As IoT (Internet of Things) capabilities increase, the amount of data will multiply. IoT is the same kind of sensor-based capability that lets your neighbor sit in her office and still find out from her new refrigerator whether she needs milk or not. IoT devices already are present on utility and traffic light poles in many cities, and these will enable a constant flow of data on traffic, for example, instead of the traffic count numbers that a city might be able to gather by placing a tape connected to a counter box on your street every few years.
All of these items and more can be combined into one working model of your city, but this model will be digital and not made out of cardboard like those old cardboard models of downtown that you may have seen. This digital model can be considered the digital twin.
Obviously the digital twin will never be perfect because the data will still be poor in many instances. If your city measures the movement of people by obtaining collective GPS data from cell phones, the people who don’t have cell phones, don’t turn them on, or don’t allow their locations to be known will not be represented, for instances. Maps of all kinds may include mistakes, and the city may not record your real estate tax payment the same day you made it.
However, the advantage of the digital twin is the same advantage that models of various aspects of cities have always had, which is the ability to run scenarios to predict the likely result of a particular physical change, development, redevelopment, or policy intervention. Again, we have to caution you that scenario planning has always been a luxury of the best-funded planning departments, usually in the largest cities. It is the constant flow of new data into digital twins though that offers promise.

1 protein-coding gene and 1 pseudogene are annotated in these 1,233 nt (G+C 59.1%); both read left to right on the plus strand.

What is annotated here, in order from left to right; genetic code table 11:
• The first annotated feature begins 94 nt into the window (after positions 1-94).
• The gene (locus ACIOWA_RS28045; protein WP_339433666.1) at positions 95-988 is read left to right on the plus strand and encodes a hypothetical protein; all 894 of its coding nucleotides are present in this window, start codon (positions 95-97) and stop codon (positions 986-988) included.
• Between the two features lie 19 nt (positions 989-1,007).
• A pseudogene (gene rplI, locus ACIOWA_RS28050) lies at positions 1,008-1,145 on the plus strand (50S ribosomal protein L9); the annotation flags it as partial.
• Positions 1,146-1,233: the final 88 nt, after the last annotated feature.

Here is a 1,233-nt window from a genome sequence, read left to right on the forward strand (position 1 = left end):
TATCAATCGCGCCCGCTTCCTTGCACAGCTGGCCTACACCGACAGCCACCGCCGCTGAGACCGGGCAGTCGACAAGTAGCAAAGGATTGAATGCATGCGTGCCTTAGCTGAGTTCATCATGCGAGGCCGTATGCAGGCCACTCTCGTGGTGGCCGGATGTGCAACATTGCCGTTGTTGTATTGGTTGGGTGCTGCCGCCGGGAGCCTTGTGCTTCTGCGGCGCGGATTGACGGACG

To assess whether your city can afford to spend money to create a digital twin, you would have to figure out what new data would need to be collected to run the scenarios the city wants to run. If funding for collection of new data is insufficient, the city would need to take into account whether the current methods of collecting and analyzing data across many different “layers” (aspects of the city) is working well. Does it allow prediction of the consequences of changes before expensive experiments are made? Can you predict what will happen if all one-way streets are converted to two-way streets using your existing methods? Are those current methods both effective and cost-efficient, or could the smart city digital twin (SCDT, it is already being called) improve the prediction capability and help avoid costly mistakes?
Based on experience with the leaps forward in planning-related technologies over the years, we have to suspect that the digital twin will need quite a bit of parenting in the form of staff time. The same could have been said about GIS too, but by now most planning departments would be extremely reluctant to go back to the old manual methods of drafting maps.
A key element in the city’s decision probably should be a consideration of how advanced the city’s efforts in collecting data from sensors or “smart” devices, vehicles, and cell phones has become. If there has been no investment in these so-called smart city innovations, it is probably best to make a plan for their deployment by the city and large private utilities and entities within the city. When there is robust new data collection, the time will be ripe for considering whether current GIS capabilities can be expanded in the direction of a digital twin of your city.